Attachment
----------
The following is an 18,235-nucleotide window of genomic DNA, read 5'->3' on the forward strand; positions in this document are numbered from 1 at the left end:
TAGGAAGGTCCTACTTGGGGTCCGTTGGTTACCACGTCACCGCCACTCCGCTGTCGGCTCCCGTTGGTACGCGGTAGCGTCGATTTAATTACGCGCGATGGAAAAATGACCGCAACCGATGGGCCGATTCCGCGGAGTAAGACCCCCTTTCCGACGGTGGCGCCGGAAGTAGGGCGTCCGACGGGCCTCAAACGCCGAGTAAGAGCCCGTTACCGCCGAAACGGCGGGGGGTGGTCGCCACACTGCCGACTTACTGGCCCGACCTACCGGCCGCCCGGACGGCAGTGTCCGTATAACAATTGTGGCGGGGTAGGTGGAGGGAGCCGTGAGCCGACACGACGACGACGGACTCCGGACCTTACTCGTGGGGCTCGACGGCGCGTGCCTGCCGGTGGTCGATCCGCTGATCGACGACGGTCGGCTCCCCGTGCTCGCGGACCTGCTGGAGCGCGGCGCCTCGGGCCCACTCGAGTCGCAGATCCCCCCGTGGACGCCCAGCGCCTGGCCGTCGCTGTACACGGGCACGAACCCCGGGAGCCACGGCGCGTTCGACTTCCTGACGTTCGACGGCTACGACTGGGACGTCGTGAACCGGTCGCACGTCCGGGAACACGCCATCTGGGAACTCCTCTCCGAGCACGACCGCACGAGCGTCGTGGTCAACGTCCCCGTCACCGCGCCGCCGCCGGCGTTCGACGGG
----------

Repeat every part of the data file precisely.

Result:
The following is an 18,235-nucleotide window of genomic DNA, read 5'->3' on the forward strand; positions in this document are numbered from 1 at the left end:
TAGGAAGGTCCTACTTGGGGTCCGTTGGTTACCACGTCACCGCCACTCCGCTGTCGGCTCCCGTTGGTACGCGGTAGCGTCGATTTAATTACGCGCGATGGAAAAATGACCGCAACCGATGGGCCGATTCCGCGGAGTAAGACCCCCTTTCCGACGGTGGCGCCGGAAGTAGGGCGTCCGACGGGCCTCAAACGCCGAGTAAGAGCCCGTTACCGCCGAAACGGCGGGGGGTGGTCGCCACACTGCCGACTTACTGGCCCGACCTACCGGCCGCCCGGACGGCAGTGTCCGTATAACAATTGTGGCGGGGTAGGTGGAGGGAGCCGTGAGCCGACACGACGACGACGGACTCCGGACCTTACTCGTGGGGCTCGACGGCGCGTGCCTGCCGGTGGTCGATCCGCTGATCGACGACGGTCGGCTCCCCGTGCTCGCGGACCTGCTGGAGCGCGGCGCCTCGGGCCCACTCGAGTCGCAGATCCCCCCGTGGACGCCCAGCGCCTGGCCGTCGCTGTACACGGGCACGAACCCCGGGAGCCACGGCGCGTTCGACTTCCTGACGTTCGACGGCTACGACTGGGACGTCGTGAACCGGTCGCACGTCCGGGAACACGCCATCTGGGAACTCCTCTCCGAGCACGACCGCACGAGCGTCGTGGTCAACGTCCCCGTCACCGCGCCGCCGCCGGCGTTCGACGGG